When I first joined, I assumed I would meet more 20-something women like myself. In reality, this sport attracts all sorts. I’ve met middle-aged single moms, married couples who skate together, college kids and nonbinary folks. Women twice my age have knocked me clean off my skates. I’ve watched former high school jocks skate alongside self-proclaimed nerds who have never played a sport before. Skaters who move into the area will transfer to our league, eager to find community in their new city.

Our league works to be inclusive and our players are diverse in many ways, but we have come to realize that Charm does not represent the racial demographics of our surrounding community. We are in the process of forming a diversity and inclusion committee to expand our recruiting process to reach everyone who may wish to join us.

This commitment to inclusivity is essential to derby and part of what makes it unique, allowing us to form new communities from all sorts of existing ones.

Our community is supportive, both on and off the track. We post to our league’s Facebook group, soliciting carpools, gear recommendations and pet sitters. We post there when we can’t make practice, adding that we’ll miss everyone. Coaches will message a teammate privately if they leave practice early without explanation, just to check in. Skaters sometimes invite the entire league to their house for the holidays to ensure everyone has a place to go. Members recovering from an injury or just having a tough time get signed cards from the league. This kind of support is what makes it easier to stick it out in such a demanding sport.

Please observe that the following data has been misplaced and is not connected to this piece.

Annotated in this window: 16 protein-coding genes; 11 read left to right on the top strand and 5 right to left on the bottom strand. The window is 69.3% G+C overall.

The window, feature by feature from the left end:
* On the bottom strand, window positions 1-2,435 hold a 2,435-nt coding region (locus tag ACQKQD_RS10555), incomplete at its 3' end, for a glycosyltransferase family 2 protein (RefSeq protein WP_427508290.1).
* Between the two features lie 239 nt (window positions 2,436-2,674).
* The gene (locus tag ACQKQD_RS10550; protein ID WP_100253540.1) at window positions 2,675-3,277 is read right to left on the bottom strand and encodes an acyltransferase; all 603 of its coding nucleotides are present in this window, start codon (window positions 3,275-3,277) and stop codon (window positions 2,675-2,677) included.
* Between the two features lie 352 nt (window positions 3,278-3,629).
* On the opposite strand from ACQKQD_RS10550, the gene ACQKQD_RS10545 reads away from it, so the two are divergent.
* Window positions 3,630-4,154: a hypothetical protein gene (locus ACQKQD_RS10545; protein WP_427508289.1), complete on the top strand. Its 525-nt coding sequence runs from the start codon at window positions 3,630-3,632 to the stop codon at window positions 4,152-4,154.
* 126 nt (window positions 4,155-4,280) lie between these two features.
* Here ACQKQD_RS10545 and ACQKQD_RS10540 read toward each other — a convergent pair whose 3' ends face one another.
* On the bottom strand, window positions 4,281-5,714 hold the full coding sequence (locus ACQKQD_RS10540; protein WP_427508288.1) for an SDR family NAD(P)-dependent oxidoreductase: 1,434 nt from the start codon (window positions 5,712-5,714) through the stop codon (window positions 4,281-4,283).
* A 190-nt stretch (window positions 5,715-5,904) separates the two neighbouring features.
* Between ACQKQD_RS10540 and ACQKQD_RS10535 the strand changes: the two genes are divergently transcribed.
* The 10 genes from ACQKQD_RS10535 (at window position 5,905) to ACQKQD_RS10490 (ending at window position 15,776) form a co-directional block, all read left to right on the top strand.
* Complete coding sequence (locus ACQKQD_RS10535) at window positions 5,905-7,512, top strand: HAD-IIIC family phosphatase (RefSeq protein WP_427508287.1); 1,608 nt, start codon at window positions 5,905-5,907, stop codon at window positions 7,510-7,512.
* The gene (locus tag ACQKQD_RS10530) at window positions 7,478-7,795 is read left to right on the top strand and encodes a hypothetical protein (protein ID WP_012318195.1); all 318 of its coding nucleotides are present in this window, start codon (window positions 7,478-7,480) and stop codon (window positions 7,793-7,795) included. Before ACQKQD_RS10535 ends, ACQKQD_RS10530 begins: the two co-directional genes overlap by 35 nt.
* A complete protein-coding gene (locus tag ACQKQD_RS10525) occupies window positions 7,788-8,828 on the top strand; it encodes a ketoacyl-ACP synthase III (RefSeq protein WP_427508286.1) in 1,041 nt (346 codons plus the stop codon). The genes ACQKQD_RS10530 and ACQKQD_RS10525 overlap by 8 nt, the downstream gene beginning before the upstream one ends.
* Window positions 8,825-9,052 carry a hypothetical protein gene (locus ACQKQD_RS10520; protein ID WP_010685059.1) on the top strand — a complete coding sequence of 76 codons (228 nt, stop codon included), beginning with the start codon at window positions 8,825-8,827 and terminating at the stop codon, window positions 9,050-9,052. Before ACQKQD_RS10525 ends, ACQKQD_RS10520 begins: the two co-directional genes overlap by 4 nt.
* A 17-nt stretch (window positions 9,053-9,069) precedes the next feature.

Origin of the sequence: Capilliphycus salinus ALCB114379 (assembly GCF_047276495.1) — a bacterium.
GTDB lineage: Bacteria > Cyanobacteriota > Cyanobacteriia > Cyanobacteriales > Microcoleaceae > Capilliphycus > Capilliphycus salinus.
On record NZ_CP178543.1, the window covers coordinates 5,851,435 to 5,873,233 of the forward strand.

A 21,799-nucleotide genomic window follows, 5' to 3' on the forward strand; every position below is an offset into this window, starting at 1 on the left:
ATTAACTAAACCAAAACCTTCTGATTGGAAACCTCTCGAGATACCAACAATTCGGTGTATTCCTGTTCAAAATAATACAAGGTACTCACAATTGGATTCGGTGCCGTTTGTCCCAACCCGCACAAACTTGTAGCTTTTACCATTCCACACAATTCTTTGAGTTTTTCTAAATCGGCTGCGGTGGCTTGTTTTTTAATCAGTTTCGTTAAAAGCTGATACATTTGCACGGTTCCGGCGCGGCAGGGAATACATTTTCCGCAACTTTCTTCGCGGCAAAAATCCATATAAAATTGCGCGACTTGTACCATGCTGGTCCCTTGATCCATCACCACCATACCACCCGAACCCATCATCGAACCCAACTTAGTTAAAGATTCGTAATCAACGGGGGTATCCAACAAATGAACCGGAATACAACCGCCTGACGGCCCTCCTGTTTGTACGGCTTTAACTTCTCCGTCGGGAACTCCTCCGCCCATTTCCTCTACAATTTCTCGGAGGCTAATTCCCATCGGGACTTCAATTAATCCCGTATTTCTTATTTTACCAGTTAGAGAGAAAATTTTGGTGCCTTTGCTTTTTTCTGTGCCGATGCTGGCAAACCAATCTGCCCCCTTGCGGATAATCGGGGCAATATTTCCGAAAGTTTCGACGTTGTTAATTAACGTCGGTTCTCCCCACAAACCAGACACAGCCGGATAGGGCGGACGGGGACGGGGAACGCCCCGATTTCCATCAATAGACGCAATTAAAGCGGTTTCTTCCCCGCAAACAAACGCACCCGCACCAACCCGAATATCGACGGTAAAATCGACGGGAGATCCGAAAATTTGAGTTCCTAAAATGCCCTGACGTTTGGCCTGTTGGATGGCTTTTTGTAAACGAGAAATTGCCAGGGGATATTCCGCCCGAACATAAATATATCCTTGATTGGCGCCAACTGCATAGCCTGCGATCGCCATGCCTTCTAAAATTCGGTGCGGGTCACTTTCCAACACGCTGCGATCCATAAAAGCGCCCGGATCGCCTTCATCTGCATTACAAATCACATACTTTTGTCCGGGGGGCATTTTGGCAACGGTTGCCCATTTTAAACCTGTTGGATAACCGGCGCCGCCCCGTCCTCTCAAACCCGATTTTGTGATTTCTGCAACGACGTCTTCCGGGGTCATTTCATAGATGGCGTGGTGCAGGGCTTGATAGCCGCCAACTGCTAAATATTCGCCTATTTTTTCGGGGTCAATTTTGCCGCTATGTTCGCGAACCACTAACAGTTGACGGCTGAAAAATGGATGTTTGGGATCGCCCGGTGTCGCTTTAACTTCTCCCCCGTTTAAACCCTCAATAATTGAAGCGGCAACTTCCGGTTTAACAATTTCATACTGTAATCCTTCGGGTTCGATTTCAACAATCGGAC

Most boot camp classes end up cutting themselves in half by the time tryouts roll around. People get injured, or are too busy, or disappear from practices without a word. And it’s easy to understand. This sport is time consuming, expensive and brutal both mentally and physically. I’ve thought of quitting more than once. But I never regret going to practice. I always leave it feeling better than when I walked in.

Today’s roller derby is an alternative, family-oriented community of friends who like to beat each other up while wearing skates. What started as a violent sport sprung from Depression-era thrills resurfaced decades later, forming a worldwide community founded on inclusivity and a “by the skaters, for the skaters” ethos. Literally and figuratively, we pick each other up when we fall down.

Gabrielle Puglisi is a Smithsonian intern and a graduate of Emerson College. She skates for Charm City Roller Derby under the name Pugnacious D. A version of this article was previously published in the online magazine of the Smithsonian Center For Folklife and Cultural Heritage